Women such as Yelena Furman, a San Fernando Valley mother of two teen girls, put it simply. “The books are so romantic,” she says, standing in line on a recent Saturday night movie outing. Ms. Furman is looking forward to the third film “probably more than my daughters,” she admits. Her older teen, Ariel, laughs in agreement. “I like the movies, but my mom…” she laughs and shakes her head.
Across the country, Long Islander Jennifer Abelson, CEO of her own PR firm, says she was not immediately a fan. But, she says, about a year after the first film came out, she rented it, “and I was hooked.” The mother of two young girls – age 3 and 5 – she says this was strictly her own connection.
“It’s not really about bonding with my girls because they’re far too young,” she says, adding with a small laugh that this is just as well. “It’s just about a fun romance for me right now, but when it comes to the girls, I’ll have to get into all that stuff about a boy being a potential monster,” she adds.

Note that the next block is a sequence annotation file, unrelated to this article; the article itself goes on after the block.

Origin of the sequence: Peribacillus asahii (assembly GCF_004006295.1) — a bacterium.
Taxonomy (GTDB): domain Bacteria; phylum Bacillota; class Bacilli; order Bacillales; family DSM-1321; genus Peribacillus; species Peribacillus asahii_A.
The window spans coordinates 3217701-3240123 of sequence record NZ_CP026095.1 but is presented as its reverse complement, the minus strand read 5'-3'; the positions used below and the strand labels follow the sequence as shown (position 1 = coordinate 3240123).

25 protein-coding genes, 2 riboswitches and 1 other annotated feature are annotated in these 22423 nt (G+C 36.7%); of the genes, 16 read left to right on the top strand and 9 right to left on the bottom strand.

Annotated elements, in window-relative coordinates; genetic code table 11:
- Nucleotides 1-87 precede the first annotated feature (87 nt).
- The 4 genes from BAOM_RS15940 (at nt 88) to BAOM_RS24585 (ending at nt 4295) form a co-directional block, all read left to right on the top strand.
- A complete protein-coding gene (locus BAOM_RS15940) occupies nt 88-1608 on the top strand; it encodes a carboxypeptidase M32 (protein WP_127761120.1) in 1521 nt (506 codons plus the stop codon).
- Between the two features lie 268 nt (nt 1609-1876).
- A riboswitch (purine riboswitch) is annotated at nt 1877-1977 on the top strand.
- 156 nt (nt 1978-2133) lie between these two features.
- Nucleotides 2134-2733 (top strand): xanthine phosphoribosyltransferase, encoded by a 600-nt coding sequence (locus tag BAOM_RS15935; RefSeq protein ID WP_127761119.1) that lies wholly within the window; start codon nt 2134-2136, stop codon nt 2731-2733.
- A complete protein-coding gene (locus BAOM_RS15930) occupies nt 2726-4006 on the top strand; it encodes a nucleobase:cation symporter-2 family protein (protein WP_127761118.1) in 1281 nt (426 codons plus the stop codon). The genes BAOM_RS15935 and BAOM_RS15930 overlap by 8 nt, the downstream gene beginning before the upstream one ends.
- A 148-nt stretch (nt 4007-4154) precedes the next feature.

That potential is what interests gender specialist Susan Shapiro Barash. She suggests that the films' dallying with such a softly genteel “monster” – Edward, for those not in the Twi-loop, is a vegetarian teen vampire – reflects this generation of young women’s ambivalence about independence and liberation from traditional sex roles.
“We’ve all drunk the kool-aid at some point in our lives that romantic love has the power to sweep us away and complete something inside of us that is not whole,” she says, pointing out that the romantic fantasy of a chaste love beset by obstacles appeals to the 17 year-old girl that is alive and well inside a woman of any age.